Best of 2016 Playlist

January 22, 2017

As It Is - "okay." Album Review

Though this has to be one of the weirdest album covers we've seen, don't judge an album by the seemingly Normal Rockwell inspired cover. A year and a half after their debut, As It Is are back on the scene with their sophomore effort, "okay.". A more mature outing for this young band, that still holds all the charm of their debut. It's "okay" and more. 

To buy "okay." on iTunes please click the following (link).

A massive improvement on 2015's debut, "Never Happy Ever After", this is an example of a band who read the reviews, listened to the constructive critiques and then did something to make themselves better. Production was ramped up, and Ben Langford was given more moments to show off his singing chops. At the same time, Patty Walters' voice loses some of that "whiney" tone that made much of the band's debut unbearable. And one has to commend him on how he's matured into one of the strongest pop punk frontmen. If you can honestly say you've been to one of As It Is' concerts, and didn't get the urge to jump and sing along then you should make sure you don't have a brain tumor. 

The album's opening song, and lead single "Pretty Little Distance", is a
 perfect example of the bands more mature edge. The chorus is still bouncy and fun, but the verses are more restrained. Much like a New Found Glory track, or All Time Low during their "Nothing Personal" era. A palm muted riff coupled with those ever popular "Whoas" makes this a must listen track. It's an earworm. Dual vocals from Patty Walters and Ben in the bridge gives it that classic pop punk feel. The "cute" guitar solo pushes the song to the next level. 

The first half of the album still follows the pop punk blueprint. Bright intro, quiet verses, explosive chorus, quiet bridge, and "one last hoorah" final chorus. But as said before, it's the execution that counts. As It Is give us a polished, organized effort. Sometimes songs can get muddled, and repetitive, "Okay" and "Hey Rachel" feel like extensions of each other. But then the second half showcases the band's darker side.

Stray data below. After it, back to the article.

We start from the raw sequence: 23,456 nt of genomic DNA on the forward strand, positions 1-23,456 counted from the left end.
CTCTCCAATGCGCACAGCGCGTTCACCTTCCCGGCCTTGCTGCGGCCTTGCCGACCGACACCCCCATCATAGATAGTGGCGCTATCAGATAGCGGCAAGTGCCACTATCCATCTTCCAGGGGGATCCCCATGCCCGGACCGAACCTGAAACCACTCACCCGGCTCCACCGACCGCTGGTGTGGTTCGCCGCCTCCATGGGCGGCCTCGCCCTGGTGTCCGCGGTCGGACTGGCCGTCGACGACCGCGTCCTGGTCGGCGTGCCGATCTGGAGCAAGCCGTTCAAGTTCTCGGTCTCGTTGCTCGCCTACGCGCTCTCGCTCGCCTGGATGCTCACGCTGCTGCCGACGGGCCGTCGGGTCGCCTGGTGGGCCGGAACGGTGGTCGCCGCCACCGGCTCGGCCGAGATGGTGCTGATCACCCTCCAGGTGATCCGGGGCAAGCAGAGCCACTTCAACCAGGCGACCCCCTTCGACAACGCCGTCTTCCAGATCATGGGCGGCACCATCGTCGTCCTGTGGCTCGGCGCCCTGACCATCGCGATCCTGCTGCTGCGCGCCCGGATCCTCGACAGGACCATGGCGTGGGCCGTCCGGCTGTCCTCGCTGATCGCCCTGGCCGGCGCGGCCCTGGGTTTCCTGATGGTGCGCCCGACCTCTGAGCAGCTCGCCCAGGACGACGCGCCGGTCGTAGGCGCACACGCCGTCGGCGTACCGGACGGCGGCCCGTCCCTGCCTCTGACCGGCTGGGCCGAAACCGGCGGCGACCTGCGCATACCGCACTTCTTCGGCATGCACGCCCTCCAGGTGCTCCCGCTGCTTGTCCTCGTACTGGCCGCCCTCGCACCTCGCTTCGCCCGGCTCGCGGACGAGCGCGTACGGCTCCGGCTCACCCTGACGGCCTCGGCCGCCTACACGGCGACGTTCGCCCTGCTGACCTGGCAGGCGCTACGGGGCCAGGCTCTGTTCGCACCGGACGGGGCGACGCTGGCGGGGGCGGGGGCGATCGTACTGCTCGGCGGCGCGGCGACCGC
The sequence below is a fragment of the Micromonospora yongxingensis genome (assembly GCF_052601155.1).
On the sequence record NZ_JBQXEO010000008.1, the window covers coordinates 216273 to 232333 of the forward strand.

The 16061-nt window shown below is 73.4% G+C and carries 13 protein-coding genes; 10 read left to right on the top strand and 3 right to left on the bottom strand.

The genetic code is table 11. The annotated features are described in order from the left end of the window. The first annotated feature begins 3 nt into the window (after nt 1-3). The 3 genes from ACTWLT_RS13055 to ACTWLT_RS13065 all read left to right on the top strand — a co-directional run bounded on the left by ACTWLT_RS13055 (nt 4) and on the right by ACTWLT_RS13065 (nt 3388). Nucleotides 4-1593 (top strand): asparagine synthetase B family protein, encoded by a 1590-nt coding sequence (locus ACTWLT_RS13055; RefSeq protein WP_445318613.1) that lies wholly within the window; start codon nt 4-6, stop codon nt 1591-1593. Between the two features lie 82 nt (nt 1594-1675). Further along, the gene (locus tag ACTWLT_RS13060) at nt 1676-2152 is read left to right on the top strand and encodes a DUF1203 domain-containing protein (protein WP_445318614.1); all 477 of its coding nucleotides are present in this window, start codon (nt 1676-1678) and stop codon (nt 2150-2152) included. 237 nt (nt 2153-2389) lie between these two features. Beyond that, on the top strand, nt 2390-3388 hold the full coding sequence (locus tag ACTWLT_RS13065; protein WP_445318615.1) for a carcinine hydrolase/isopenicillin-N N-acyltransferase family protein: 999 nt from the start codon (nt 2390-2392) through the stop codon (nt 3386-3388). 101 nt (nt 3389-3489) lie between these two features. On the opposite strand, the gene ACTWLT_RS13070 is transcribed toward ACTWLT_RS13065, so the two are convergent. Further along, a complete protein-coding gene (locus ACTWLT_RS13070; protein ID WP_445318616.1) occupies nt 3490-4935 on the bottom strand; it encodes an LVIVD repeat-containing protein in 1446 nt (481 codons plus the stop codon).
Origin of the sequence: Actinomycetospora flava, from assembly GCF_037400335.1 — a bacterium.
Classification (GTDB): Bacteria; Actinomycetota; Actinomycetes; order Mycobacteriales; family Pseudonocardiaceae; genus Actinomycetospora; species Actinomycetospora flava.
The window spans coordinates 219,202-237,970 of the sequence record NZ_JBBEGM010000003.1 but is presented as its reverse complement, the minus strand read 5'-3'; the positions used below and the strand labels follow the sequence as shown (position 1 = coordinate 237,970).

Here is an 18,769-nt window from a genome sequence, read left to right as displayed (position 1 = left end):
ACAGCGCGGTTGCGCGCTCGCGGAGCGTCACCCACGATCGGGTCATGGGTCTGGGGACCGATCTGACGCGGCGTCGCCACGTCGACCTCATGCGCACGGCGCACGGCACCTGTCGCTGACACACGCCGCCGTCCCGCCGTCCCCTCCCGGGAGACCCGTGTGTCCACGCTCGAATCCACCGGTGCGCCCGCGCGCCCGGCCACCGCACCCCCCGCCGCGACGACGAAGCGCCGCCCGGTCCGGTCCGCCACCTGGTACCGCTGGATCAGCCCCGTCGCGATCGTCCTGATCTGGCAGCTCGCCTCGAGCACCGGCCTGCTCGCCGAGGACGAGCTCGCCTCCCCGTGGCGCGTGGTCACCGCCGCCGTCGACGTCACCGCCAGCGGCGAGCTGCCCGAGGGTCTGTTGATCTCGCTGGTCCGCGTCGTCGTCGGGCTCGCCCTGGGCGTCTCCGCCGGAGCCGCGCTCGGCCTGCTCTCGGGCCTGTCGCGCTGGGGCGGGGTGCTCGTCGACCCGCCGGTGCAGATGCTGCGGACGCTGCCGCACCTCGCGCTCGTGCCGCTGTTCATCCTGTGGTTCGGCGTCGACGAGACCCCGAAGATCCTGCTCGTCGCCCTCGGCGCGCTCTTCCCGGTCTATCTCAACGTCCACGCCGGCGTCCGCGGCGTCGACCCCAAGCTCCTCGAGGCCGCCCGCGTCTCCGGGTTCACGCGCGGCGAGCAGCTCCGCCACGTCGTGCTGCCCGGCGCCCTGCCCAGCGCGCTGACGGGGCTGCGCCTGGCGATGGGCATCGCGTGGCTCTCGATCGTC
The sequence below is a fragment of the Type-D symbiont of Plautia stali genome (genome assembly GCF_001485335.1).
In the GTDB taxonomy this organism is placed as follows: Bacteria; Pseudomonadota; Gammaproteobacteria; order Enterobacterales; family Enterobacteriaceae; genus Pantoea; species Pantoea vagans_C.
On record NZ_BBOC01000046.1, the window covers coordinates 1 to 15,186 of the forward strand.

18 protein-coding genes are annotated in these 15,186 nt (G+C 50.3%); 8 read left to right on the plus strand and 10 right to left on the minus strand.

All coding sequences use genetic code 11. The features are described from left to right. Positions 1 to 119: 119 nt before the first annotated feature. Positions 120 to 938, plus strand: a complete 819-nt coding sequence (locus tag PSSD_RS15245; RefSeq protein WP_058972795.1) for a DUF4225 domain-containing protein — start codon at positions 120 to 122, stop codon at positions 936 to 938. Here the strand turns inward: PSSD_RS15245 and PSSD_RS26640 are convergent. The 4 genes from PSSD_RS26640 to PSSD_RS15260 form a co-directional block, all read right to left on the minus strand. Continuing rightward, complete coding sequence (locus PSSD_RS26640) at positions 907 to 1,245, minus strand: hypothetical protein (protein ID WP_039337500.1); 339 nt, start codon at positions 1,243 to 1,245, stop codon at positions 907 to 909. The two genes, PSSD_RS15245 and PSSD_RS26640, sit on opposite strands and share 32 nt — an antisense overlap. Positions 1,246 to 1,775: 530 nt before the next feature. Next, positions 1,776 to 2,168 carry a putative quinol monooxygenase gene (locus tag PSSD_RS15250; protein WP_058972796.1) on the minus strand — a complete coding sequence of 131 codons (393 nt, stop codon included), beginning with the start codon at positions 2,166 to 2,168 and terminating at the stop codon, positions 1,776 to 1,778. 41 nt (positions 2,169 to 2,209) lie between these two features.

The album is filled with surprises like the slower, darker "Curtains Close" and the more punk oriented, but equally dark "No Way Out". There's enough variety to keep you interested, but enough familiarity to keep the most die-hard pop punk fans coming back for more. Bass guitarist Alistair Testo is given the reins for the bulk of the verses of the following songs: "No Way Out", "Soap" and "Austen". 

The band dive into a heavy sound for "No Way Out" and "Soap". The latter is more rhythmic with the bass driving much of the verses. It's different from previous material, and shows how the band have branched out. But the former of the two is the one you should listen to. "No Way Out" is definitely a standout for the otherwise strictly pop punk album. 

The harder edge, and darker tone is a route the band should pursue in the future. The deep bass line during the bridge, and the almost unclean vocals make this an extremely pleasant surprise. It could have gone terribly wrong, but the band pulled it off. Ben is again given more chances to provide his grittier vocals to the mix, and his voice suits both songs perfectly. And if you're not a fan of the heavier songs, don't worry. "Until I Return" brings the album back into familiar pop punk territory. 

Summary -
Equal parts of easy listen, and a maturer route on their brand of pop punk. They band still have a lot of growing to do, but they're young and they can get away with this sort of "cute, thirteen year old girl-bedroom music" right now. Bottom line, it's all just a good time. And right now, it's exactly what we need. Recommended for fans of The All American Rejects, State Champs and All Time Low

Recommended Tracks - 
"Pretty Little Distance", "No Way Out", "Until I Return" and "Still Remembering 

Rating - 8/10